• Section 8 studies energy transport in nanotubes. We find characteristic oscillations in the phonon spectra that motivate a simple one-dimensional geometric nonlocal model of energy transport. The model provides insight into the balance between energy transport along axial and helical directions. The geometrically-motivated nature of the model gives it universal applicability to helical structures of all kinds.

2 Notation

denotes the set of all integers and the set of triples of all integers.

For a quantity , the Fourier transform is denoted by .

To avoid ambiguity, the summation convention is not used and sums are always indicated explicitly.

Throughout the paper, and are used for the number of atoms per unit cell and the number of unit cells in the OS respectively. Note that is always finite but can be infinite. The unit cells are labeled by multi-indices denoted by boldface, i.e. , and atoms within a given unit cell are labeled by regular non-bold indices. For example, the position of the atom in the unit cell is denoted .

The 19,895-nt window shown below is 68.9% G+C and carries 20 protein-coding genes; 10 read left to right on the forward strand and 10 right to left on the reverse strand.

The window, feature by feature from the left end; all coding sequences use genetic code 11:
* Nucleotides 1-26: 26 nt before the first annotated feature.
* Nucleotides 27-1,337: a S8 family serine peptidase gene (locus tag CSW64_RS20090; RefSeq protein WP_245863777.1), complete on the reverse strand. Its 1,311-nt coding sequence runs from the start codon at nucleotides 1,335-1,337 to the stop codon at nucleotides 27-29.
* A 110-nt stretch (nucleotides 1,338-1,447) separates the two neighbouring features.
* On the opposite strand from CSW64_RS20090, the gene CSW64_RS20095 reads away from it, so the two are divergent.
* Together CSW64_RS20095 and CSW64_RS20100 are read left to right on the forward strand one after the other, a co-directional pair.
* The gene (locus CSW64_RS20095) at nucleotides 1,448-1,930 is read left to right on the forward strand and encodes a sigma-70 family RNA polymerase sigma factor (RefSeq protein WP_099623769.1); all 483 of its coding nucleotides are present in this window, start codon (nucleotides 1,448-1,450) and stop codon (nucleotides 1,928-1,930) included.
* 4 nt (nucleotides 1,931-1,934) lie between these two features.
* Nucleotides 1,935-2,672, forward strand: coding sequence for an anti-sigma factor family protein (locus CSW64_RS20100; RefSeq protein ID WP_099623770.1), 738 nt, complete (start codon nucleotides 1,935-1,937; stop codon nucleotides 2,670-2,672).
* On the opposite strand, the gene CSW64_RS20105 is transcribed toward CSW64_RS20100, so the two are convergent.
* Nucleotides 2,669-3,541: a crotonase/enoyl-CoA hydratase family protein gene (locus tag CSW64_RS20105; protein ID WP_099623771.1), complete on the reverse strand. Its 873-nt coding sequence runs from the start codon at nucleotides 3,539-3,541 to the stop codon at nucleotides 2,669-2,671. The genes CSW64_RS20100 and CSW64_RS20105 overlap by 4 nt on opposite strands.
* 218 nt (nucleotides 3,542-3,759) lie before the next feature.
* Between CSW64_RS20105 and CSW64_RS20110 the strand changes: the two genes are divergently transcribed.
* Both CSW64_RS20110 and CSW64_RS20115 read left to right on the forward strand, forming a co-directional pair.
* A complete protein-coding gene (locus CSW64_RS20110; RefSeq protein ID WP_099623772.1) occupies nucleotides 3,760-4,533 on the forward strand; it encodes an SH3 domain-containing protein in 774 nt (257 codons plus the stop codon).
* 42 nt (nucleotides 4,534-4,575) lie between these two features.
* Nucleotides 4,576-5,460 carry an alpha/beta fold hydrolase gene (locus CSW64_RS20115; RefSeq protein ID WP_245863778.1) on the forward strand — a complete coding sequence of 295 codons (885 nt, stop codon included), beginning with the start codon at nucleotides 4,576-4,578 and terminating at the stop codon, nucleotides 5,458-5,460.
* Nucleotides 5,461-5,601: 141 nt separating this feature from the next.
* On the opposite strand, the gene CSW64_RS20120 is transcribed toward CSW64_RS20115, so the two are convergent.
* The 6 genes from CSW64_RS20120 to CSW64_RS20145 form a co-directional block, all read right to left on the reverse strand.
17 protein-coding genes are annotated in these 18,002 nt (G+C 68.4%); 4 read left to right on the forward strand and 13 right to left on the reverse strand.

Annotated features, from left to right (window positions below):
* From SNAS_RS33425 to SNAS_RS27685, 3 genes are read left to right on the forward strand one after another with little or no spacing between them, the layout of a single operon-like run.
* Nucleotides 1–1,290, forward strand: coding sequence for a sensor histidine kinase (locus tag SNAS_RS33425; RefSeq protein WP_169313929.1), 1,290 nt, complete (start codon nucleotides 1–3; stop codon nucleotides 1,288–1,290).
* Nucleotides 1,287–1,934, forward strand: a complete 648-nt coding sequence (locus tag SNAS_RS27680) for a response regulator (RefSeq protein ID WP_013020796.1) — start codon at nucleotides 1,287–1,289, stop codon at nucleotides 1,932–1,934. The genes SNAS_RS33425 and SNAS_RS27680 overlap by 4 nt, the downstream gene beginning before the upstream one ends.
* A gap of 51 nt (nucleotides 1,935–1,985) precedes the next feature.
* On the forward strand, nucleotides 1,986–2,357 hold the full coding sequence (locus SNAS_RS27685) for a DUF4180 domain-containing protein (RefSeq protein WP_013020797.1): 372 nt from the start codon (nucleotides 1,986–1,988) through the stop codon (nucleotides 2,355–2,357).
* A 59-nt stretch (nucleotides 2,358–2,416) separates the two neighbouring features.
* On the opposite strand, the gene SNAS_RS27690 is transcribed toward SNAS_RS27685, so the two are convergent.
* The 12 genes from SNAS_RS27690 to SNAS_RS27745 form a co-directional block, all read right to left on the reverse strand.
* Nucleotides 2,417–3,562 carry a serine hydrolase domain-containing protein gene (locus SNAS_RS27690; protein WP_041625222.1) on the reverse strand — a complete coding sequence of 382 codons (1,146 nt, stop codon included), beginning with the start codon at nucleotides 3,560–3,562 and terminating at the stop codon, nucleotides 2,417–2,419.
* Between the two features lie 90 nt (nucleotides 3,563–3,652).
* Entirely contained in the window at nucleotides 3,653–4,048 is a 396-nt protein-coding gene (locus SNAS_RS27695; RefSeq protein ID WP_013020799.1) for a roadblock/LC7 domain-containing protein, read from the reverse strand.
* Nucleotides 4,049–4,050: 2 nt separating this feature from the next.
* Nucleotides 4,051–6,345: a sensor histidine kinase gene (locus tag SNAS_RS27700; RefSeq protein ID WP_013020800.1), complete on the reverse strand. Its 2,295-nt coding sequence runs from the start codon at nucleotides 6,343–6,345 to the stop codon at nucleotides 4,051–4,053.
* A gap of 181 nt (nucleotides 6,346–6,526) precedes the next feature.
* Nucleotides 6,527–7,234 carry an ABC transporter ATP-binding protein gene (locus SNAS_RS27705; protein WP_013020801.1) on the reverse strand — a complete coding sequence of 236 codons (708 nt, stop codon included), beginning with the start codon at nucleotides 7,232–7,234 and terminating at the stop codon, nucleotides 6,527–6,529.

Bold lower case and upper case letters represent vectors and matrices, respectively. The rectangular Cartesian component and the exponent of a vector or matrix are shown respectively by Greek letters and lower case Latin letters as superscripts.

The subscripts of vectors and matrices are used to convey information about the structure of the quantity in addition to denoting components. We will often deal with matrices of size corresponding to an OS with degrees of freedom (DoFs). Such a matrix can be divided into blocks, with each block further sub-divided into sub-blocks of size . Then, denotes a sub-block, typically corresponding to the pair of atoms labeled by and . Also, denotes a matrix, typically corresponding to atoms in the unit cells labeled and .